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The Battle for Breaking on the Olympic Stage

Breaking will be included in the 2018 Youth Olympic Games, but many breakers fear the dance form is being co-opted for ulterior motives.
April 7, 2017, 7:00pm

This story was originally published on Dat Winning.

Flash back to the 2016 Red Bull BC One, the world's biggest international one-on-one breaking competition, held in Nagoya, Japan. The finals featured a showdown between the old guard and the new. On one side, there was 19-year-old hometown favorite, B-Boy Issei; on the other, Hong 10, a competitor 14 years his elder.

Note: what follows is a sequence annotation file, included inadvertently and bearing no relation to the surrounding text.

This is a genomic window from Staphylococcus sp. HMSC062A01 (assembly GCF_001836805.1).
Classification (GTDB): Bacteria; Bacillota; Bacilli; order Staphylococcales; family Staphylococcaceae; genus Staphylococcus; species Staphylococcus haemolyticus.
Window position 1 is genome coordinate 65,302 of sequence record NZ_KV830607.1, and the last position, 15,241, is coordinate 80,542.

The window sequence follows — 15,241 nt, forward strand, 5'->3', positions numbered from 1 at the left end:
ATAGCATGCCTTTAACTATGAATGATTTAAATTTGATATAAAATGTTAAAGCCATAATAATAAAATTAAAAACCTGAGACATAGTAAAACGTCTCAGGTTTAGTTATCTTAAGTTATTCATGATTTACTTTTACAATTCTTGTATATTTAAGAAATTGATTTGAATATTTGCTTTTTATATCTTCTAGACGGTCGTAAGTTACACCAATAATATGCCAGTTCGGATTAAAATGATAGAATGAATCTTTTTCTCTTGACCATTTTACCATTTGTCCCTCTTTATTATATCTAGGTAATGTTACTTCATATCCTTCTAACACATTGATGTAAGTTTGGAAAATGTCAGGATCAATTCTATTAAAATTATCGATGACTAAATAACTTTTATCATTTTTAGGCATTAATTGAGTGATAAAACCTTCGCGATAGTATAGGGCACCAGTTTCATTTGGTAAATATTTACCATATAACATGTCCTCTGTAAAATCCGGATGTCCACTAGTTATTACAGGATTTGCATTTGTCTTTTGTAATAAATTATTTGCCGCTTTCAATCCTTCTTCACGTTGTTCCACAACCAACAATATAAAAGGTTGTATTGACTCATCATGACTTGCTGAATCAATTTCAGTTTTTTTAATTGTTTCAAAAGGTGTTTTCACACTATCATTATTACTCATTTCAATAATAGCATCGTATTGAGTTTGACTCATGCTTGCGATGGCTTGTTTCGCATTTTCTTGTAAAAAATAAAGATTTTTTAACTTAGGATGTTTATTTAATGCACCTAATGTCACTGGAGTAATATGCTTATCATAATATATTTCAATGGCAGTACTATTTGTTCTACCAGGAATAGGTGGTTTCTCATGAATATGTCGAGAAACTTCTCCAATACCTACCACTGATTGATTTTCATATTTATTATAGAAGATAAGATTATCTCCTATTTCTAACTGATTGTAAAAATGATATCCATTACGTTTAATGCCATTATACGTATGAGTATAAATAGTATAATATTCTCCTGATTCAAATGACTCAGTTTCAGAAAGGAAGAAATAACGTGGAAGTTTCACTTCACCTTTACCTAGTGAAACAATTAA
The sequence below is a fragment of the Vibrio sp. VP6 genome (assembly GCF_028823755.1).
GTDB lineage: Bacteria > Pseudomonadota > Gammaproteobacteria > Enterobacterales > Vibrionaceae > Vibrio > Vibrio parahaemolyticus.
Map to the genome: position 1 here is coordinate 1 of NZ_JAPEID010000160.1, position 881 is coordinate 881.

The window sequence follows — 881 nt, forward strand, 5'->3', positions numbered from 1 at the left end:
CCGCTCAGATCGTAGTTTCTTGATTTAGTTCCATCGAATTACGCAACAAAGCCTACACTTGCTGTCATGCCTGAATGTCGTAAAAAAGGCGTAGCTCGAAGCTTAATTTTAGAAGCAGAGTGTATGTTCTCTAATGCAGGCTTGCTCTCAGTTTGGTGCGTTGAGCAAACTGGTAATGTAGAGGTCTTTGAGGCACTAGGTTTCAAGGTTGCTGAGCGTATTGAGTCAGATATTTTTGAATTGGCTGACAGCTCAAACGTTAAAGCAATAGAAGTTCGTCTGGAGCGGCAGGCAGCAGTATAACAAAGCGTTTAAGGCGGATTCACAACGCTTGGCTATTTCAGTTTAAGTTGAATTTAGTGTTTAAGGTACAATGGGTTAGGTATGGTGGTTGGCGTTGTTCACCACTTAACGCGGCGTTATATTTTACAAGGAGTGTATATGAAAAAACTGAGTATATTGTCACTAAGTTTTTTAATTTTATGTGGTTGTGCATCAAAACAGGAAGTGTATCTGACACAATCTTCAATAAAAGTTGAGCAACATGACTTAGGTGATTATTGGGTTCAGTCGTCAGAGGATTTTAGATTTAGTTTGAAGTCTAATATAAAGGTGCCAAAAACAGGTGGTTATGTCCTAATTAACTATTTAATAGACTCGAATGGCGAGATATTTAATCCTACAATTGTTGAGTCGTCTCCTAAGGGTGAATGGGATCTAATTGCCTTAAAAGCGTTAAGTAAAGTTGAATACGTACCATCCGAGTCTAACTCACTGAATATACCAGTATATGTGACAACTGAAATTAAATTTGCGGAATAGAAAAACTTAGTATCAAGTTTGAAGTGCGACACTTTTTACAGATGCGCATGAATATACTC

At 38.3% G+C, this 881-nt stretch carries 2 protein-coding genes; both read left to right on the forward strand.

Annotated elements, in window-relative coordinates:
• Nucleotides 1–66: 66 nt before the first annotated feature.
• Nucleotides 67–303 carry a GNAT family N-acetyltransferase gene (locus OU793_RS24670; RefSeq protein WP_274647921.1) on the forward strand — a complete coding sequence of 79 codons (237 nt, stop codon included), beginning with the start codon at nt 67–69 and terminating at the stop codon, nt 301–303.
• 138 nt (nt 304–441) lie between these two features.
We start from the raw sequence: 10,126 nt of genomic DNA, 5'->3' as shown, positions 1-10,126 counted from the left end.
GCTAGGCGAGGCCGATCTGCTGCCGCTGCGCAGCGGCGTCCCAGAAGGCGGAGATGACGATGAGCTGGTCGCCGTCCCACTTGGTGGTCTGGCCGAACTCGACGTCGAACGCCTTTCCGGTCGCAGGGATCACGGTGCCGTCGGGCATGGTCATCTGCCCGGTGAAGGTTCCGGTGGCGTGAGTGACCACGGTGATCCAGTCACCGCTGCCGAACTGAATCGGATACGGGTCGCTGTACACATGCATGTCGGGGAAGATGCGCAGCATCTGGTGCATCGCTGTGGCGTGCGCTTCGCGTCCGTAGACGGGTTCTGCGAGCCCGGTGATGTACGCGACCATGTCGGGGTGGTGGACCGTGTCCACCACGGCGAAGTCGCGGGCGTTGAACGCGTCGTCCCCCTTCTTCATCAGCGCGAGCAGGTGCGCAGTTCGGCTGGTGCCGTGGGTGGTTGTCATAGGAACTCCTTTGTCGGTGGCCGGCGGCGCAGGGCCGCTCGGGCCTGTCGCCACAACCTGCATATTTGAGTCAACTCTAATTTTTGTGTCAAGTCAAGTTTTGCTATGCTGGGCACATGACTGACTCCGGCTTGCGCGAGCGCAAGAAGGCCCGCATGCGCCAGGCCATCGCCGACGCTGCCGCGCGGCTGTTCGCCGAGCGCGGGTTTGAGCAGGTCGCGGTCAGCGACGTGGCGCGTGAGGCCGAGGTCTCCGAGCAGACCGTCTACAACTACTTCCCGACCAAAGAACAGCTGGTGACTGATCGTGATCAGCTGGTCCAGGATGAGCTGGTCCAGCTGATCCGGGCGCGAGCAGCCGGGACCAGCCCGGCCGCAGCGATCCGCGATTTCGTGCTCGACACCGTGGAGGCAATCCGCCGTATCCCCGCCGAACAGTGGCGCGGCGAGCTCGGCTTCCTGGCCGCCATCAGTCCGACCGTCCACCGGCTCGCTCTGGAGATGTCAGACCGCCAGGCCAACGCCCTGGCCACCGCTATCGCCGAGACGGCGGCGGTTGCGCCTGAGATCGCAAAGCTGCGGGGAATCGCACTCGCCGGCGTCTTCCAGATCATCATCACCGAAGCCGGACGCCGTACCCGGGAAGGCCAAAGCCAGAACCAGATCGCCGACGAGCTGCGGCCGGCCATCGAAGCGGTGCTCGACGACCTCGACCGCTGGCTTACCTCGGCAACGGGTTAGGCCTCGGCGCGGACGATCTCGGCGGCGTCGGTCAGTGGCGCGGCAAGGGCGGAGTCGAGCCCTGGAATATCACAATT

After an exhausting five rounds in which each breaker (or b-boy) took turns demonstrating his musicality, while incorporating various acrobatics and taunts to the beats of DJ Mar Ski, it was Issei who earned the coveted championship.

The Red Bull BC One is one of the most prestigious and anticipated competitions in breaking, but it may find itself overshadowed as a premier event in 2018. Breaking has been named by the International Olympics Committee (IOC) as one of three new sports to be added to the 2018 Youth Olympics in Buenos Aires.

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